I recently tried two different dark-roasted oolongs from Thailand. It seemed at least initially possible that both are the same tea, but more on that to follow. I should start by saying I've been happy to find better and more interesting Thai teas lately, and that I liked these.
It seems a bit bizarre to review the two teas together, as if identical, but I did find both to be very similar. Both were sold as relatively inexpensive teas, not intended as the highest grade of tea either vendor was offering, but the style was one of particular interest to me, a darker roasted oolong.
The only other darker roasted oolong I'd tried from Thailand was actually awful, so bad I couldn't drink it, and I felt apprehension about giving it away for free. But I don't discourage so easily, and you can't judge a tea type by one tea. I've tried nice versions of lightly oxidized Thai oolong (many), and also black and green teas (less of those), so finding a decent darker oolong had to be possible.
Maybe as well to begin with reference to the two vendors and their write-ups:
Vendor tea details:
Fine Thai teas: Organic Jin Xuan Red Roasted Oolong
Description: rich amber color, slightly toasty flavor, fresh rich aroma, smooth aftertaste; medium oxidation level, 50%
Description of vendor (my own): an online mail-order Thai tea vendor, seemingly set up for wholesale quantity distribution (pound / kilogram) more than small-order retail sales, but they seem flexible, and probably accustomed to overseas sales. I wasn't familiar with there being a Thai organic certification system but they list limited details about it, so there is.
Fine Thai teas dark oolong
Tea Village (local Pattaya shop): Black Oolong Tea
Description: sold as a darker roasted oolong, without extensive flavor profile description, or really even a cultivar listing (almost surely Jin Xuan; most Thai tea is, and as an easy to produce high-production volume cultivar it's what inexpensive teas here tend to be).
price conversion: nearly free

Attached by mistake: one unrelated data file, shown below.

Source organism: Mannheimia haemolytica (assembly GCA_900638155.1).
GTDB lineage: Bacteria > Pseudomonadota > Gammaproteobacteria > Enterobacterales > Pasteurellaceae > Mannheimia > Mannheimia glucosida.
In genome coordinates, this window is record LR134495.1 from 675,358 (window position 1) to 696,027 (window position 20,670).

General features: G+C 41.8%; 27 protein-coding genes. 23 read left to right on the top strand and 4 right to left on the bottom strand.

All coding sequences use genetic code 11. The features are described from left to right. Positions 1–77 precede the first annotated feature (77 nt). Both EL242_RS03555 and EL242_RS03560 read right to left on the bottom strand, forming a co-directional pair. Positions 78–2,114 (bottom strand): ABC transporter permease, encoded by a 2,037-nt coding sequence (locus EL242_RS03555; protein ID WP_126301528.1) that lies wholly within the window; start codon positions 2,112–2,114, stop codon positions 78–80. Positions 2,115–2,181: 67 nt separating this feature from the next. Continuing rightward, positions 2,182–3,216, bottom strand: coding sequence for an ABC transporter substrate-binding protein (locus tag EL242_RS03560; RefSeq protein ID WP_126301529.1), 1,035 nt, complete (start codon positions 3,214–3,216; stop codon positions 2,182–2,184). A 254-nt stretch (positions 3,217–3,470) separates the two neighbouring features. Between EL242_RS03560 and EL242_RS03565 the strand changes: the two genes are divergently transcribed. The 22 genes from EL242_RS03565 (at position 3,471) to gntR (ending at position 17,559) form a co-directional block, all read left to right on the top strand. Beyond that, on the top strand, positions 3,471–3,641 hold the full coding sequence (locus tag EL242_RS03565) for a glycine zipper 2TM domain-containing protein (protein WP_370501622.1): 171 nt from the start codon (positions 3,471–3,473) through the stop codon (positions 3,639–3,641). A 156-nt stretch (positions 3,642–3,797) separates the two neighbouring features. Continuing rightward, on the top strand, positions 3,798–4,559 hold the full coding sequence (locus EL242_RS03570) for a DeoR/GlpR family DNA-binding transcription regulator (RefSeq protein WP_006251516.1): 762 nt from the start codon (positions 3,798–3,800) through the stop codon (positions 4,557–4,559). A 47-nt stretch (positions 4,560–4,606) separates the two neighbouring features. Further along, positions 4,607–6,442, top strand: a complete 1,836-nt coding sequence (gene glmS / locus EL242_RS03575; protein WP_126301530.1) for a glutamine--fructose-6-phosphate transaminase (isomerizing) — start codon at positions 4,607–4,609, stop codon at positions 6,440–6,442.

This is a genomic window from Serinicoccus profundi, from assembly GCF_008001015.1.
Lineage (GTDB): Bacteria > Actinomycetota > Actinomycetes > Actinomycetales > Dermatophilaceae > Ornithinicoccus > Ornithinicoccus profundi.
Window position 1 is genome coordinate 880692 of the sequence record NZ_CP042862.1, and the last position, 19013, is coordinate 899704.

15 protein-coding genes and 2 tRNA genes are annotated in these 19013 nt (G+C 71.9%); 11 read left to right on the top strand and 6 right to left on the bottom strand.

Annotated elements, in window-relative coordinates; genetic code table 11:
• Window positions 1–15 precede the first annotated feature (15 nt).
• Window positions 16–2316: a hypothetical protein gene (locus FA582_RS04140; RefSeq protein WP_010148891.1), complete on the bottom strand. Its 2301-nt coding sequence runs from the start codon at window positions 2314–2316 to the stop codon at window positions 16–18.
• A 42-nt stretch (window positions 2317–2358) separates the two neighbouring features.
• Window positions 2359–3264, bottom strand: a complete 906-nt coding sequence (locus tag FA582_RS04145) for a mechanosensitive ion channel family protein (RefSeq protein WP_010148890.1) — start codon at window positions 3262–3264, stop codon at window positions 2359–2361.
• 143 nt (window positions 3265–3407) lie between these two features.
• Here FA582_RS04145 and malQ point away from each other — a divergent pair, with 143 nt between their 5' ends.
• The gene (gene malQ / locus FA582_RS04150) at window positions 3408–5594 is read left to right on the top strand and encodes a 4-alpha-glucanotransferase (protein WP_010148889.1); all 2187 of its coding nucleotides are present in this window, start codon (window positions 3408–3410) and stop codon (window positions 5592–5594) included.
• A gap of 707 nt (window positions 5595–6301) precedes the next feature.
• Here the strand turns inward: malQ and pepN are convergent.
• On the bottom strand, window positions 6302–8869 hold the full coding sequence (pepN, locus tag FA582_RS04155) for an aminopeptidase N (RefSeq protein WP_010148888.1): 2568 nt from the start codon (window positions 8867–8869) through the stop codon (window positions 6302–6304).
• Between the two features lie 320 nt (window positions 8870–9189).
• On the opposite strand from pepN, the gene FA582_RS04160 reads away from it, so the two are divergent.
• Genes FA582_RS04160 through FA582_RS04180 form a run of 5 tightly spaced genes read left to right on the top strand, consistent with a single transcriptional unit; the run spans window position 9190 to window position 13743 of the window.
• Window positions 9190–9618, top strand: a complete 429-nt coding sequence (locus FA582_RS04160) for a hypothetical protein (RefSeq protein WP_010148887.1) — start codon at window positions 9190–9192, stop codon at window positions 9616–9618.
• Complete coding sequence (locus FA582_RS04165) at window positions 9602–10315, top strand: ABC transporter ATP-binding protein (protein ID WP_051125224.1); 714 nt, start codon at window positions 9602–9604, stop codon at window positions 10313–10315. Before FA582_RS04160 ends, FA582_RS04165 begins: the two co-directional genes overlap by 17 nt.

It is unusual both vendors mix references to black teas with oolong descriptions (one cited black and the other red; but it's the same thing, since red tea is a literal translation of the name for black tea from Chinese). But it's clear what both are anyway; relatively more oxidized oolongs, teas that are still less oxidized than black teas. I'm not trained to judge the percentage but the 50% value assigned by the Fine Thai Teas oolong seems about right; not the darkest oolongs I've tried but far from green, a nice level if the tea taste and character works out.
I liked both teas, and both seemed really similar, only slightly different. One was sold as organic, and the other not (not specified anyway), and the taste only varied a little.
Organic versus non-organic is not a trivial matter given how much tea I drink, although I suppose I am skeptical of the use of different such labels, especially in this part of the world (organic, fair trade, etc.). Of course one would hope it corresponds to use of less chemicals but hearsay about limitations of certifications in general here isn't positive.
Both had a rich dark-wood earthy taste. Both had a nice clean flavor profile, not the fullest body or most pronounced aftertaste of other types of darker roasted oolongs, but these were decent teas, no negative flavor elements at all, and essentially no astringency. Both had a cinnamon component, more pronounced in the Fine Thai Teas version, so that tea could seem better to someone that likes such a taste element (and cinnamon and cocoa are two of my favorites, and malt, but that gets more complicated). If you bought them as a high grade of tea they wouldn't seem exceptional; if you bought them as ordinary grade tea they might.
You absolutely could not walk into a grocery store and buy tea like this in Thailand, or maybe even in a tea shop. In America I'd guess even decent lightly oxidized Jin Xuan oolong isn't sitting around lots of places, in decent tea shops of course it would be, from either Thailand or Taiwan, and of course it does turn up here since it's the main tea type they make.
This still doesn't seem like a satisfying description, does it? Two flavor elements spelled out, not so much about body, or sweetness. I did really like the teas; both just lacked the same degree of complexity and finesse I've been spoiled by from nice Da Hong Pao, Rou Gui, and Shui Xian teas lately, which to be fair were sold as different and higher grades of tea.
brewed leaves, Fine Thai teas
I'm reminded of a Google + post comments discussion about people drinking good tea or ordinary grade tea as an introduction (the background was discussion of a study claiming that people don't prefer more extensive wine, which was probably due to selection of specific wines that lead to that outcome rather than to any meaningful tendency).